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What can regional data tell us about the UK Phillips Curve?

Alex Tuckett

The Phillips Curve (PC) is an old concept in economics, but it is a durable one. The simple idea behind the PC is that the lower the rate of unemployment, the faster wages will grow. If the PC has changed over time, that can have important implications for monetary policymakers. Analysis of regional UK data suggests that the PC has shifted down over time, but has not necessarily become flatter. Higher levels of educational attainment are likely to have contributed to this shift.

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Bitesize: The improvement in the gender labour force participation gap

Thomas Viegas and Gabija Zemaityte.

Many things have being trending down globally over the recent decades: real interest rates, productivity, world trade, you name it! And it’s generally acknowledged that these falls are problematic for policymakers. However, there is one downward trend which has been welcomed with open arms…

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Global inflation: a laboured process

Bob Gilhooly, Gene Kindberg-Hanlon and Dan Wales.

The dramatic fall in the price of oil has had a marked effect on headline inflation across the world. In contrast, measures of core inflation (ex. food & energy) have been more stable suggesting, that once the base effects from oil drop out, headline rates of inflation should bounce back. However, while inflation rates around the world will mechanically pick up in the near-term, it is not clear that global labour markets are strong enough to drive inflation fully back to target.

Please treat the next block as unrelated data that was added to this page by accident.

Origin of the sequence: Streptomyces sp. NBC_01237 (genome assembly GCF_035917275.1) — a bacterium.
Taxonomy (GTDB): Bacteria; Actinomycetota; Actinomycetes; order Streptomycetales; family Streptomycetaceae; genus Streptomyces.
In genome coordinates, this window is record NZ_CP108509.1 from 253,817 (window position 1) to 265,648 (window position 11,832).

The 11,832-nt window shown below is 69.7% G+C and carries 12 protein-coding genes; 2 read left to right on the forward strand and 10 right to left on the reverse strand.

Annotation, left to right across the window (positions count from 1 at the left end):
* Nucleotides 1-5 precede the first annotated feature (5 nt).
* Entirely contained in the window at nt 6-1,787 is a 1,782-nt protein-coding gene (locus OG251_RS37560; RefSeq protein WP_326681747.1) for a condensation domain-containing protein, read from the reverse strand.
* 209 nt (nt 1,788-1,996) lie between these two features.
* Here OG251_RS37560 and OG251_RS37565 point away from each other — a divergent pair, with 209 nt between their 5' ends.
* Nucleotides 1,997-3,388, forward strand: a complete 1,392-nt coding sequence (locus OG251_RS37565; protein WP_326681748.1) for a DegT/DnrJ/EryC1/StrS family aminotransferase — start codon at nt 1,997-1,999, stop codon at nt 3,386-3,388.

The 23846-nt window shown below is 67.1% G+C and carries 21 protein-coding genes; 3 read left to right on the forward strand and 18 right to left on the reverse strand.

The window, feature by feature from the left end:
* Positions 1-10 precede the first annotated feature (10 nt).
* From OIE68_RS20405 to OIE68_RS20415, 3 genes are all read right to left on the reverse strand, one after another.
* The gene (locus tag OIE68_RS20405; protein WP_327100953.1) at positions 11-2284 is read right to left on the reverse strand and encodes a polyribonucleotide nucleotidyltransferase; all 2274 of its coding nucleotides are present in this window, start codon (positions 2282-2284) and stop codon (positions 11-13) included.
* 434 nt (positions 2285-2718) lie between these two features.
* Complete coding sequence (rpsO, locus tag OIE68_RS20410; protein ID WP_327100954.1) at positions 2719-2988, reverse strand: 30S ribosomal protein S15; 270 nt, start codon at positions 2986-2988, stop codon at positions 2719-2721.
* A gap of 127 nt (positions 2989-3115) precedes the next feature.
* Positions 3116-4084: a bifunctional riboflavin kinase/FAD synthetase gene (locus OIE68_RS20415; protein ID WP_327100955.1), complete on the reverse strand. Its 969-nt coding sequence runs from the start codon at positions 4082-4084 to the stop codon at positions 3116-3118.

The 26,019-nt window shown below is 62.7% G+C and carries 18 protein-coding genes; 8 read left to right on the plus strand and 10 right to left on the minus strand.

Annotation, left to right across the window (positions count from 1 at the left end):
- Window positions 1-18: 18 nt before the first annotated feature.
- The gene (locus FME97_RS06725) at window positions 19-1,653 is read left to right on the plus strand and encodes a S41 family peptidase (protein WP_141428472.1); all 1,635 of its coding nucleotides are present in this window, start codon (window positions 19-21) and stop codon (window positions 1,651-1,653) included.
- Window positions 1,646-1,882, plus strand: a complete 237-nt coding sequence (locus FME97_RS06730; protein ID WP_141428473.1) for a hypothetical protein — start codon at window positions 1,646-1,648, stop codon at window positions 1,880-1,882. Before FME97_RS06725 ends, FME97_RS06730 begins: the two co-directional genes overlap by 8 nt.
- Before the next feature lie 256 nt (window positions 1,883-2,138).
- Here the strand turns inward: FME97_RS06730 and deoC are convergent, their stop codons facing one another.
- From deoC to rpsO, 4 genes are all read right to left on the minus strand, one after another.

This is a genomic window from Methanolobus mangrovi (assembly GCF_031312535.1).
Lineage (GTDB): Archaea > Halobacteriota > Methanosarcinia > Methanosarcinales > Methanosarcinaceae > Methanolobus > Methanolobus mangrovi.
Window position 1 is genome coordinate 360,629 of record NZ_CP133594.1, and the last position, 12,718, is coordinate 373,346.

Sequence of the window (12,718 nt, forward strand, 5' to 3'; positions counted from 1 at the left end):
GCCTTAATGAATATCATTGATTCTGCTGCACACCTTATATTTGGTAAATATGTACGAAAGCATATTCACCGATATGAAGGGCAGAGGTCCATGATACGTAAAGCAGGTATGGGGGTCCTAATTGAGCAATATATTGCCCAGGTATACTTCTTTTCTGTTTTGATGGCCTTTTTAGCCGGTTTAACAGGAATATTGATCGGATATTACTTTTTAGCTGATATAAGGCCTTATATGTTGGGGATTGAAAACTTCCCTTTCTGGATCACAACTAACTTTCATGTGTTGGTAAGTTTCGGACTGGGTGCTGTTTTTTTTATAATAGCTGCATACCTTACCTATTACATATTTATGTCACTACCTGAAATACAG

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Finding a Match

Bradley Speigner.

Is falling unemployment masking a broader deterioration in UK labour market performance? The ease with which a typical job seeker lands a job is a crucial indicator of the health of the labour market, which cannot be fully inferred from just a casual glance at the headline unemployment rate. It is true that unemployment has declined quite rapidly recently. But this is because job openings have been unusually abundant while the labour market’s capacity to match individual workers to available jobs quickly has actually worsened. This capacity is referred to as matching efficiency, and it started falling in the UK even before the 2008 recession.

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Does business intelligence still point to labour market slack?

Alastair Cunningham & Glynn Jones

One of the puzzles arising from the economic recovery has been the difficulty of squaring sharp falls in unemployment with – at least until recently – only slow growth in average earnings.   The common interpretation is that there’s still more slack than “normal” in the labour market.  However, in this post, we argue that there has been a more marked labour market tightening so that there is now slightly less slack than “normal”.  That suggests that earnings growth has been suppressed by factors other than labour market slack – leaving a risk that wage inflation will pick up sharply if and when those factors wash out.